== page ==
By Frank Himmel
During a recent family reading of Proverbs 2 we paused to consider verse 19. Wisdom says in reference to an adulteress, “None who go to her return again, nor do they reach the paths of life.” What does it mean, none return again?
Most expositors take it as stating a general rule. “It is very rare that any who are caught in this snare of the devil recover themselves, so much is the heart hardened, and the mind blinded, by the deceitfulness of this sin. Having once lost their hold of the paths of life, they know not how to take hold of them again, but are perfectly besotted and bewitched with those base lusts” (Matthew Henry).
Sadly this observation is true. The unbridled lust which leads one to adultery will likely lead him there again and again. One so naive as to fall for the adulteress’ flattering words (e.g., she “understands him” as his wife does not) is apt to repeat his folly. Witness the number of people who are in their third or fourth marriages, or those who have quit bothering with marriage and just cohabit with one “lover” after another. I confess that I do not understand why anyone, even those who disregard God’s law, would seek a marriage partner among adulterers. They have proven unfaithful to their vows once. Is there reason to think they will not do so again?
I do not mean to rule out forgiveness, by God or man. “No one gets so far into sin that God will not receive him back if he makes the proper amends. But the danger and rule is that a patron of the kind of life described above will continue therein to the end of life” (E.M. Zerr).
Now consider another sense in which the statement, “None who go to her return again,” is true. And in this sense it is not a general rule, but an absolute certainty.
No man who becomes involved in adultery will ever be the same again. He cannot return to where he was. He can be forgiven by God. He can be forgiven by his mate. He can be forgiven by the spouse of his partner in adultery. But things can never be quite the way they were.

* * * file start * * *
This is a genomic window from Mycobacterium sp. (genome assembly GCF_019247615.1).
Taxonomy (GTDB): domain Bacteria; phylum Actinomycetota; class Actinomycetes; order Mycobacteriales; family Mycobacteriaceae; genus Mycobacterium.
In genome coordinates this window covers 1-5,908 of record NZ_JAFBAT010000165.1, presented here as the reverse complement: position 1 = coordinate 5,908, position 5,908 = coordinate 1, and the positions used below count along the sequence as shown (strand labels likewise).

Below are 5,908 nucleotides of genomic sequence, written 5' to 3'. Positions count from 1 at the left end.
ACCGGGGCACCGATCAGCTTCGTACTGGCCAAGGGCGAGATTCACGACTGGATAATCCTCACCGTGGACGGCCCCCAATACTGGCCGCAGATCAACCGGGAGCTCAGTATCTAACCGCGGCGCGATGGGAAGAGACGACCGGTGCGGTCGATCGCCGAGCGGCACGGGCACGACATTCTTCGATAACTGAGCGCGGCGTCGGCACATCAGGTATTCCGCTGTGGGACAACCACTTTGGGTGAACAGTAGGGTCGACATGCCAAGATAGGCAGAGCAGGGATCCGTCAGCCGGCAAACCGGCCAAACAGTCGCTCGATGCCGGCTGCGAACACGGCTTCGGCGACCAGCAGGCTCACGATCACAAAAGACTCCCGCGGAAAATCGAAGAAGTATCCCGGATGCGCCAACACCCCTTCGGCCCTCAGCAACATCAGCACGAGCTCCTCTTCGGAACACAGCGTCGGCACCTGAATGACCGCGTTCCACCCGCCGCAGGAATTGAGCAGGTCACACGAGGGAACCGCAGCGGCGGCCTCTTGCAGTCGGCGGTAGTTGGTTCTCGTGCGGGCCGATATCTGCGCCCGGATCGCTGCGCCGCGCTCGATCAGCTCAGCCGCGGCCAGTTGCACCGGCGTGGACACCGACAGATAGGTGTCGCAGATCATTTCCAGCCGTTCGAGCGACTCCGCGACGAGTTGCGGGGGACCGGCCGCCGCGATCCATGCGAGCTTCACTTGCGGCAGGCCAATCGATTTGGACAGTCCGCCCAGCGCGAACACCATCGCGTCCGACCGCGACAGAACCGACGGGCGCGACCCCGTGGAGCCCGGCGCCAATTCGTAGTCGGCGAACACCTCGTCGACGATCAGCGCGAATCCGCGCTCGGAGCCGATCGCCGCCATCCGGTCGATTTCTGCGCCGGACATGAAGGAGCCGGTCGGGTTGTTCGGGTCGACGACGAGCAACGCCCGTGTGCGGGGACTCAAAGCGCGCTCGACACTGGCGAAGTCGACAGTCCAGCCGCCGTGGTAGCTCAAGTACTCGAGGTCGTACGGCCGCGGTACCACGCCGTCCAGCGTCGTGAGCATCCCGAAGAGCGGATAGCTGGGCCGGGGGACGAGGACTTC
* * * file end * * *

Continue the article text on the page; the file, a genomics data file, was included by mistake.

The implicit trust his mate placed in him has been broken. The special intimate relationship between husband and wife has been violated. The painful memory of the act remains in the consciences of all involved, try as they may to remove it. The feelings of guilt are still there. To the extent the sin is known to others the reputation is damaged. If those involved are Christians the Lord’s holy name is reproached. If they have children who know of the affair the confidence of those little ones is shaken. Time will aid in healing these wounds, but it cannot completely erase the them.
Some mates elect to put the adulterer away. If they so choose, he/she loses the privilege of a God-approved marriage (Matt. 5:31,32; 19:9), despite what men may say about the matter. His only options are to remain single or be reconciled to his mate (1 Cor 7:11).
Before you become involved in this or any sin, take time to sit down and count the cost. Do not be dazzled by the enticing array in which Satan clothes sin. Look at what is inside. Look at the price you may pay. Look at where you will be after the momentary pleasure in past. Are you entering a place from which there is no return?
“The one who commits adultery with a woman is lacking sense; he who would destroy himself does it. Wounds and disgrace he will find, and his reproach will not be blotted out” (Prov. 6:32,33).
Guardian of Truth XXXVI: 13, pp. 385, 407
July 2, 1992